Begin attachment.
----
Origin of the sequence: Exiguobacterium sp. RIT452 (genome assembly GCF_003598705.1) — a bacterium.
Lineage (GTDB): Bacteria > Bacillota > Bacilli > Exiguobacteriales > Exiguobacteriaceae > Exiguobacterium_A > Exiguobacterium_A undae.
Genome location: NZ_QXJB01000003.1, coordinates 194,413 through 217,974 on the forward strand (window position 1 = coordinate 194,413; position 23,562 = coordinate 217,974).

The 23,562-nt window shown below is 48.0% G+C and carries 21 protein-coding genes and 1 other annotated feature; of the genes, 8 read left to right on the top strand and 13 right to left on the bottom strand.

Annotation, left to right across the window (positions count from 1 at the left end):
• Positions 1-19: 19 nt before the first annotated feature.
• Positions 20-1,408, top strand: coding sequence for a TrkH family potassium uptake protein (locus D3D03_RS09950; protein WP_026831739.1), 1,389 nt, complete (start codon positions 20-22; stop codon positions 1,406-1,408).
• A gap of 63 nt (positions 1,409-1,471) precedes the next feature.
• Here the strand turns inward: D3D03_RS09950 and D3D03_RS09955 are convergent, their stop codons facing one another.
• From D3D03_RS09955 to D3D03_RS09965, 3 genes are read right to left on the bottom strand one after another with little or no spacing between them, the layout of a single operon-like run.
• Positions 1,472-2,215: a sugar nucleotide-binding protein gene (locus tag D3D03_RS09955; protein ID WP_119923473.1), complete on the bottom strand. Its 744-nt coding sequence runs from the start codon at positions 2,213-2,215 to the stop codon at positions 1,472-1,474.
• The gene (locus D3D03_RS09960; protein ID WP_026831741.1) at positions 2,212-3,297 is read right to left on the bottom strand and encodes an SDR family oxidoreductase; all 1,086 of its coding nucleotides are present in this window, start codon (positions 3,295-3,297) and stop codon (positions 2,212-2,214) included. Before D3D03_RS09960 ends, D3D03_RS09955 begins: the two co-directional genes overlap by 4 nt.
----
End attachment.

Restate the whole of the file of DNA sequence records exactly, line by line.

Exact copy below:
Origin of the sequence: Exiguobacterium sp. RIT452 (genome assembly GCF_003598705.1) — a bacterium.
Lineage (GTDB): Bacteria > Bacillota > Bacilli > Exiguobacteriales > Exiguobacteriaceae > Exiguobacterium_A > Exiguobacterium_A undae.
Genome location: NZ_QXJB01000003.1, coordinates 194,413 through 217,974 on the forward strand (window position 1 = coordinate 194,413; position 23,562 = coordinate 217,974).

The 23,562-nt window shown below is 48.0% G+C and carries 21 protein-coding genes and 1 other annotated feature; of the genes, 8 read left to right on the top strand and 13 right to left on the bottom strand.

Annotation, left to right across the window (positions count from 1 at the left end):
• Positions 1-19: 19 nt before the first annotated feature.
• Positions 20-1,408, top strand: coding sequence for a TrkH family potassium uptake protein (locus D3D03_RS09950; protein WP_026831739.1), 1,389 nt, complete (start codon positions 20-22; stop codon positions 1,406-1,408).
• A gap of 63 nt (positions 1,409-1,471) precedes the next feature.
• Here the strand turns inward: D3D03_RS09950 and D3D03_RS09955 are convergent, their stop codons facing one another.
• From D3D03_RS09955 to D3D03_RS09965, 3 genes are read right to left on the bottom strand one after another with little or no spacing between them, the layout of a single operon-like run.
• Positions 1,472-2,215: a sugar nucleotide-binding protein gene (locus tag D3D03_RS09955; protein ID WP_119923473.1), complete on the bottom strand. Its 744-nt coding sequence runs from the start codon at positions 2,213-2,215 to the stop codon at positions 1,472-1,474.
• The gene (locus D3D03_RS09960; protein ID WP_026831741.1) at positions 2,212-3,297 is read right to left on the bottom strand and encodes an SDR family oxidoreductase; all 1,086 of its coding nucleotides are present in this window, start codon (positions 3,295-3,297) and stop codon (positions 2,212-2,214) included. Before D3D03_RS09960 ends, D3D03_RS09955 begins: the two co-directional genes overlap by 4 nt.